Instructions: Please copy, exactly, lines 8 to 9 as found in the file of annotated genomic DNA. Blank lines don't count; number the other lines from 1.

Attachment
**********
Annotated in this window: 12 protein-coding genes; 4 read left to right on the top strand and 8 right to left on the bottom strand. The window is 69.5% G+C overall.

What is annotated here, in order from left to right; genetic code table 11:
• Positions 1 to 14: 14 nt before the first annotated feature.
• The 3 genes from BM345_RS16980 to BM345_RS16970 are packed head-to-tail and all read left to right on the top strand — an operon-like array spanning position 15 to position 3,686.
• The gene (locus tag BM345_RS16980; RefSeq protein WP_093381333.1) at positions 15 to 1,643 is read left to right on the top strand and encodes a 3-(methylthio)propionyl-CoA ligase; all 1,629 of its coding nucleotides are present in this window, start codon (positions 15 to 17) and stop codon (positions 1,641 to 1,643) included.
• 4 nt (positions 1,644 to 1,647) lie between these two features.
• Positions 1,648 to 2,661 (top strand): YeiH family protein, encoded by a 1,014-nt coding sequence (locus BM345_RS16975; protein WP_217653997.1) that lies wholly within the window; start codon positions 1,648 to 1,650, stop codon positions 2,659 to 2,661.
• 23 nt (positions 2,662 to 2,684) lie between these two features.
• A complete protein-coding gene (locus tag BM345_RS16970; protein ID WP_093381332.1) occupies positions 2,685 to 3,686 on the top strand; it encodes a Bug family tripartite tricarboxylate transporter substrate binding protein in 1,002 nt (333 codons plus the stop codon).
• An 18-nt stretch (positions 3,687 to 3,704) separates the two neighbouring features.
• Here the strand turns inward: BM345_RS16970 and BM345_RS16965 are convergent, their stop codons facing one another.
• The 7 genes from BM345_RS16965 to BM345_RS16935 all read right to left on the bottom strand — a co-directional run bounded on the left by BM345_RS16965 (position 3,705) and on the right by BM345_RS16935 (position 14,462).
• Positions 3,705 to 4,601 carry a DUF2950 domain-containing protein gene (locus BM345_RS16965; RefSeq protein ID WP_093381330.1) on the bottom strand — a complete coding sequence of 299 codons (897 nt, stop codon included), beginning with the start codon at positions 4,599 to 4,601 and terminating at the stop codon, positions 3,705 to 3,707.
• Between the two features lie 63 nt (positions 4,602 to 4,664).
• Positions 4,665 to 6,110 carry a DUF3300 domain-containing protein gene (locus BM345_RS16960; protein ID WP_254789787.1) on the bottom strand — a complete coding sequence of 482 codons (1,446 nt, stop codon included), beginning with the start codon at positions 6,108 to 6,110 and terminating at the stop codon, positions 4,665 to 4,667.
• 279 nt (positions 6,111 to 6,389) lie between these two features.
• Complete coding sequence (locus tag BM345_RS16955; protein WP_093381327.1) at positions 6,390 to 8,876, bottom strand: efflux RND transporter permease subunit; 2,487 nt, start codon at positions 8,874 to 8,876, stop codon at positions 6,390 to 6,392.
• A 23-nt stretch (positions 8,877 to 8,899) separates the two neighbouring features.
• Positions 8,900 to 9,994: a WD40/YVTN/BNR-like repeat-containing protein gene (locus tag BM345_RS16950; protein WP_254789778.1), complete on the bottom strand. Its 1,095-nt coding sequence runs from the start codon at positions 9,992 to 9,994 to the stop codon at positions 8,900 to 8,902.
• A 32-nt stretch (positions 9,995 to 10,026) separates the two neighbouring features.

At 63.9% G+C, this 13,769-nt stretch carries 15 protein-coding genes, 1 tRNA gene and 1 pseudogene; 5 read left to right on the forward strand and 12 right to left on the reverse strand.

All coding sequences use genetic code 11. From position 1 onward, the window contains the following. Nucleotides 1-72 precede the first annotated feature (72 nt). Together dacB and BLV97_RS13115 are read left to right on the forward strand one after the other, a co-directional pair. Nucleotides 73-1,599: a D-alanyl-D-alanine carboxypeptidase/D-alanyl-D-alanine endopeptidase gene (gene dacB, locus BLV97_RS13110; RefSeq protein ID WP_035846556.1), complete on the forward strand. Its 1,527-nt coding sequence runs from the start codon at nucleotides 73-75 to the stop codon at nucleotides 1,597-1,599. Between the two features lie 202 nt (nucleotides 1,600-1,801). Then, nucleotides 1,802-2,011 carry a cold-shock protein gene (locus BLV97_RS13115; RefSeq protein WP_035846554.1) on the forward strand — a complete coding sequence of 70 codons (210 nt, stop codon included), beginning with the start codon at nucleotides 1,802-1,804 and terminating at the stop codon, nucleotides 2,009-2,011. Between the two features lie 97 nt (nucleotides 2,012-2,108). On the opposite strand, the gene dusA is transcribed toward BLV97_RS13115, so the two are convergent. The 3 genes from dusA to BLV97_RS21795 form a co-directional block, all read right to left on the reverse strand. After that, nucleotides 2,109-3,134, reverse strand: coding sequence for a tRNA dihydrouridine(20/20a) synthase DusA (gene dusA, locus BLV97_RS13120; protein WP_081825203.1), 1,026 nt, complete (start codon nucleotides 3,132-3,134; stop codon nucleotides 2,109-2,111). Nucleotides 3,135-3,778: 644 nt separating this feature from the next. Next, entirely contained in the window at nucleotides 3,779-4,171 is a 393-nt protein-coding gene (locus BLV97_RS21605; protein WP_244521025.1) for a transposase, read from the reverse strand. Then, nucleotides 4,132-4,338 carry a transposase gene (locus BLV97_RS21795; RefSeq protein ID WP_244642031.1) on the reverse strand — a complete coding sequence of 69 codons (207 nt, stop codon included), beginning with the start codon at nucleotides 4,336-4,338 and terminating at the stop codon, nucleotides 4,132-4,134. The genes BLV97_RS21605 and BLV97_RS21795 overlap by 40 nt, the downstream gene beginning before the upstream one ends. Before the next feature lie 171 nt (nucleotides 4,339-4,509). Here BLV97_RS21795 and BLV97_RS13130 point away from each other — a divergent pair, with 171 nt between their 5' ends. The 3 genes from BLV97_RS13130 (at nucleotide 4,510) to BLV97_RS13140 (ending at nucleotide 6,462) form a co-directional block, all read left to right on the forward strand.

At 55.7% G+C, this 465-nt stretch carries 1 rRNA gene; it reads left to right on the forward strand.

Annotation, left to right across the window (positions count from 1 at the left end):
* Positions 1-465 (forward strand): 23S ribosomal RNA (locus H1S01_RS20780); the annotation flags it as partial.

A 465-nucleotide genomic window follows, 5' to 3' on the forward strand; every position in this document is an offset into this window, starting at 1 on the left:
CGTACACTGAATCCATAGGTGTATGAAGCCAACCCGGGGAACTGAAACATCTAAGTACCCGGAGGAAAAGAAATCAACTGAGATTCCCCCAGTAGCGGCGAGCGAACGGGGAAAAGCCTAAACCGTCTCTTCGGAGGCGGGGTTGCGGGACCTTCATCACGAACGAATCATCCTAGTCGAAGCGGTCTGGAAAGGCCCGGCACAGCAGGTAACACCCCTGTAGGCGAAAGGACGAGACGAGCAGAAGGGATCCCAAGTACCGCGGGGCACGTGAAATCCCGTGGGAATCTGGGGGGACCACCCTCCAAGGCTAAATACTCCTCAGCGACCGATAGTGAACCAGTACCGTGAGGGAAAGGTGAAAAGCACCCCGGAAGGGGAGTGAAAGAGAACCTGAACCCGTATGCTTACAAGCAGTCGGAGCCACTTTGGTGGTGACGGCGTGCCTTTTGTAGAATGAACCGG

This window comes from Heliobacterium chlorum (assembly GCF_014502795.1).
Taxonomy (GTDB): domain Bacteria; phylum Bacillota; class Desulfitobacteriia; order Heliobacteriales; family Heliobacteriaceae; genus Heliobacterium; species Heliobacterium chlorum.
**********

• 23 nt (positions 2,662 to 2,684) lie between these two features.
• A complete protein-coding gene (locus tag BM345_RS16970; protein ID WP_093381332.1) occupies positions 2,685 to 3,686 on the top strand; it encodes a Bug family tripartite tricarboxylate transporter substrate binding protein in 1,002 nt (333 codons plus the stop codon).